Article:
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US PIRG has examined the proposals submitted by the states for spending the money they receive from the Volkswagen diesel cheating fund. It finds most states are not using that money to speed up the electrification of the transportation sector.

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Many States Squander VW Settlement Money, US PIRG Report Shows

US PIRG has examined the proposals submitted by the states for spending the money they receive from the Volkswagen diesel cheating fund. It finds most states are not using that money to speed up the electrification of the transportation sector.

As part of its settlement with federal authorities over its diesel cheating scheme, Volkswagen agreed to establish a fund of nearly $3 billion to be distributed to all 50 states. Under the terms of the settlement, each state is allowed to use its share of the money for various purposes. The common element in all of the options is that the money be used to lower air pollution from the transportation sector.

electric bus purchased with Volkswagen settlement funds

Credit: US PIRG

“Volkswagen breached customers’ trust and put all of our health at risk,” Sam Landenwitsch, senior vice president for The Public Interest Network, tells CleanTechnica in an email. “But the Volkswagen settlement provides states with the perfect opportunity to kick-start the transition to a cleaner and healthier electric transportation system. A lot of good is coming out of how states are spending this money — but many states are not going nearly far enough.”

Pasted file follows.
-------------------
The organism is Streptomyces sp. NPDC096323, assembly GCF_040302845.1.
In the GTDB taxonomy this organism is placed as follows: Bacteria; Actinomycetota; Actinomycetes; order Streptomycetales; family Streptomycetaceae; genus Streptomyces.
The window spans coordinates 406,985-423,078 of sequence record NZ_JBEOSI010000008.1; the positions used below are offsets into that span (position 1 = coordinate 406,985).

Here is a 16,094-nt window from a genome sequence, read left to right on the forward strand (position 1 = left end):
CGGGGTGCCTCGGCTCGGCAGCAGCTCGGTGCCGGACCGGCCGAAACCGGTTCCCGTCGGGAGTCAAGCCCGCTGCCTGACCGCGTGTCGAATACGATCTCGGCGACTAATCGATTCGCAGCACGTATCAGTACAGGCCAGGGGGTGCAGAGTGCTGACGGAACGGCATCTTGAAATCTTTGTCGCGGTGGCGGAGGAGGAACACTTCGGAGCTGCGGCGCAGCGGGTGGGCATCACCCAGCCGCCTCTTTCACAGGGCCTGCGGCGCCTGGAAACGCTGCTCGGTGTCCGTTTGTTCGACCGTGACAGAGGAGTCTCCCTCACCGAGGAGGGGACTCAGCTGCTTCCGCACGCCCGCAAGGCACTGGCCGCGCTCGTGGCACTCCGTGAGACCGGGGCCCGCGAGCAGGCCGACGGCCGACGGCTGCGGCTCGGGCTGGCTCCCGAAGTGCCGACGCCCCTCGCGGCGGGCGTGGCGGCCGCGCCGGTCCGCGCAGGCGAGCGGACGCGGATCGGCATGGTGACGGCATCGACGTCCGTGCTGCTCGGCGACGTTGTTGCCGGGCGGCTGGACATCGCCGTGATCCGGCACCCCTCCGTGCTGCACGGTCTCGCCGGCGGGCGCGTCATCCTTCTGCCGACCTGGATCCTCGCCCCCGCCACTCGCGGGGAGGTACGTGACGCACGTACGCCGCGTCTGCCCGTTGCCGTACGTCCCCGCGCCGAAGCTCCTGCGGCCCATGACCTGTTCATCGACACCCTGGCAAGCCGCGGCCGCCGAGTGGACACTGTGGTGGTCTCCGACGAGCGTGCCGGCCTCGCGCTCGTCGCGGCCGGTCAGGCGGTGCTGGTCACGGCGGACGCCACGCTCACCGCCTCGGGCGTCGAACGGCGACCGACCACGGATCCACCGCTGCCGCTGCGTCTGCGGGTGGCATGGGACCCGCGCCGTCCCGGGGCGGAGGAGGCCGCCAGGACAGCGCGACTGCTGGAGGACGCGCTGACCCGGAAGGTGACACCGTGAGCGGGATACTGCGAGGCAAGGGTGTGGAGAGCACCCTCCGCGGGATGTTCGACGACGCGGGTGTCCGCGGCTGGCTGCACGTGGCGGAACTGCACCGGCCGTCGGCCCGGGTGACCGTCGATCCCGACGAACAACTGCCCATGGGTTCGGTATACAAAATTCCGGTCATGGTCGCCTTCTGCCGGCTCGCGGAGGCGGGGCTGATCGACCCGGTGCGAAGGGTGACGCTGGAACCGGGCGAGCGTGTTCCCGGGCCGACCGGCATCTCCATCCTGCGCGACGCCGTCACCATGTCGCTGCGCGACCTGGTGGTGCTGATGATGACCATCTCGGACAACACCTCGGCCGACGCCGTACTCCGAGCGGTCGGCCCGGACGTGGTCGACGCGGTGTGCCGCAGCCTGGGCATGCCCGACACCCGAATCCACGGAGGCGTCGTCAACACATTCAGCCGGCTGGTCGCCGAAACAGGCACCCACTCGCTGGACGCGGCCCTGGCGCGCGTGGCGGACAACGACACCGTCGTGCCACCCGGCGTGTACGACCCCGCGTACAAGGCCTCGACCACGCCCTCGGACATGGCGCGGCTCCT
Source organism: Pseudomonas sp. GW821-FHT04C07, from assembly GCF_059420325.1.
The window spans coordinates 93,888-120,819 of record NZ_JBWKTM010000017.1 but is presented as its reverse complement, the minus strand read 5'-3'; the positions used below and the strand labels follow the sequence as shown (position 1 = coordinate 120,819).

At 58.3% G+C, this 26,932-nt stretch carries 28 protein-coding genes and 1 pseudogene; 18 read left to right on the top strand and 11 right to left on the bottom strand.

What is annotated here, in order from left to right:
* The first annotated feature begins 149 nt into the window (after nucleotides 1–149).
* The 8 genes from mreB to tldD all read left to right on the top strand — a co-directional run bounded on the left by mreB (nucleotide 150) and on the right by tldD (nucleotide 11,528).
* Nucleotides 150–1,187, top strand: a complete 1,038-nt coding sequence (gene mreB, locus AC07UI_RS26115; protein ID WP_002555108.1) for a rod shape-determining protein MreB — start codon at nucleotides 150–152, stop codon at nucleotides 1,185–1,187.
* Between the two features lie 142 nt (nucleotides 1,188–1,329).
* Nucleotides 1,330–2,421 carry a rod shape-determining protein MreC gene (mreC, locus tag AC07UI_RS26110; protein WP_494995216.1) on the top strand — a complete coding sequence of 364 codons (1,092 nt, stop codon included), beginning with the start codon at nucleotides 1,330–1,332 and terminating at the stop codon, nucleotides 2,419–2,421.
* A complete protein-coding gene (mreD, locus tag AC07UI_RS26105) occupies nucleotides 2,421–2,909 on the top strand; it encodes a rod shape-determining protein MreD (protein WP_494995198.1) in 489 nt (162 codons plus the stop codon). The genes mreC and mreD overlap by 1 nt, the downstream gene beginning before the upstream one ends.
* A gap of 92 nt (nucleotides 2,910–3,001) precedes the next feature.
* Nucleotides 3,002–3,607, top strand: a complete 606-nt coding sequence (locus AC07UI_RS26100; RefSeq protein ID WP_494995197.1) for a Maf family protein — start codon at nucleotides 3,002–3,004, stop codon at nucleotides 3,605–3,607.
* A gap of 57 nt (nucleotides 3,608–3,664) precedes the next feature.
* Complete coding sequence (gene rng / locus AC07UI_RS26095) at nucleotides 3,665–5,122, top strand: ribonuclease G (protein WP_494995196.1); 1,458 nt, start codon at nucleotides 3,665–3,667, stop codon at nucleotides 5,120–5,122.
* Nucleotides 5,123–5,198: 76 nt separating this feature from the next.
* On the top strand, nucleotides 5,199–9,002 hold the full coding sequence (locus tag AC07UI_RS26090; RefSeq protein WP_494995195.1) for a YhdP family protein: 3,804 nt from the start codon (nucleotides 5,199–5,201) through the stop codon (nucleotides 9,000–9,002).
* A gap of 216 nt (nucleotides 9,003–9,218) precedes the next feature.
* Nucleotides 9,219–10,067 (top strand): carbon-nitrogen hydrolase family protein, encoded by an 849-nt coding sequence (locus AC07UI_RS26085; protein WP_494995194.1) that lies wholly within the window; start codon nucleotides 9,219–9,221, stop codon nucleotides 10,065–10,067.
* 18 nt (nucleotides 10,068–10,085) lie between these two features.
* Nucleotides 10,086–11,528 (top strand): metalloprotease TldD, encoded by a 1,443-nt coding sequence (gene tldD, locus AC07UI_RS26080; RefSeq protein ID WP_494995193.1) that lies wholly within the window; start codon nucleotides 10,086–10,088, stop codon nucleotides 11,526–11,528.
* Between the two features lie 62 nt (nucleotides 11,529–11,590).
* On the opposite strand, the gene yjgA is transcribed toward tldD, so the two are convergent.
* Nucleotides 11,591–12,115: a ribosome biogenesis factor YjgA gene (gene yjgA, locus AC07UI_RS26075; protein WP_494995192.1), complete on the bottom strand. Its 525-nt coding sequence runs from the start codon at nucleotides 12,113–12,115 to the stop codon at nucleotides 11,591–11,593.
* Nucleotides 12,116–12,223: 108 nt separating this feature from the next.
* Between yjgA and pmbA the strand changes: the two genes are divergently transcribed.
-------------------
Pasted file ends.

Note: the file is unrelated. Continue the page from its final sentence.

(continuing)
The US Public Interest Research Group says, “Under the terms of the settlement, states can spend their share of the Environmental Mitigation Trust funds in several different ways, including by purchasing newer diesel vehicles, natural gas vehicles, and electric vehicles, as well as repowering older diesel vehicles with newer engines or electric motors. States are also allowed to use up to 15 percent of their award on electric vehicle (EV) charging infrastructure.”

All states except Florida* have filed reports detailing how they intend to spend the money they received. PIRG has examined those reports and says most states have failed to use the money in a way that will do the most good — electrifying the transportation sector.

“There is no question that we need cleaner vehicles on our roads — and there is no cleaner vehicle than an electric vehicle. No matter the electric grid, electric buses and electric vehicles produce less carbon pollution than their fossil fuel counterparts.

“Electric vehicles also have the advantage of getting cleaner as the power grid gets cleaner, and Americans have the option to power their buses and cars with renewable electricity. As a nation, we should be doing everything we can to accelerate the transition away from fossil fuel powered vehicles and plug into a cleaner and healthier transportation future.

“Washington and Hawaii earned a top-of-the-class A+ for spending as much as the settlement allowed on electric vehicle charging infrastructure and electrified mass transit buses and ferries. Rhode Island and Vermont both garnered A’s. Each state committed substantial amounts to accelerate electrification, including electrifying their mass transit systems.

“Thirty-seven states receive a D or an F. To date, these states have developed plans that do not prioritize electric vehicles and instead make most, if not all, of the money available for outdated and polluting diesel or other fossil fuel-based technology.”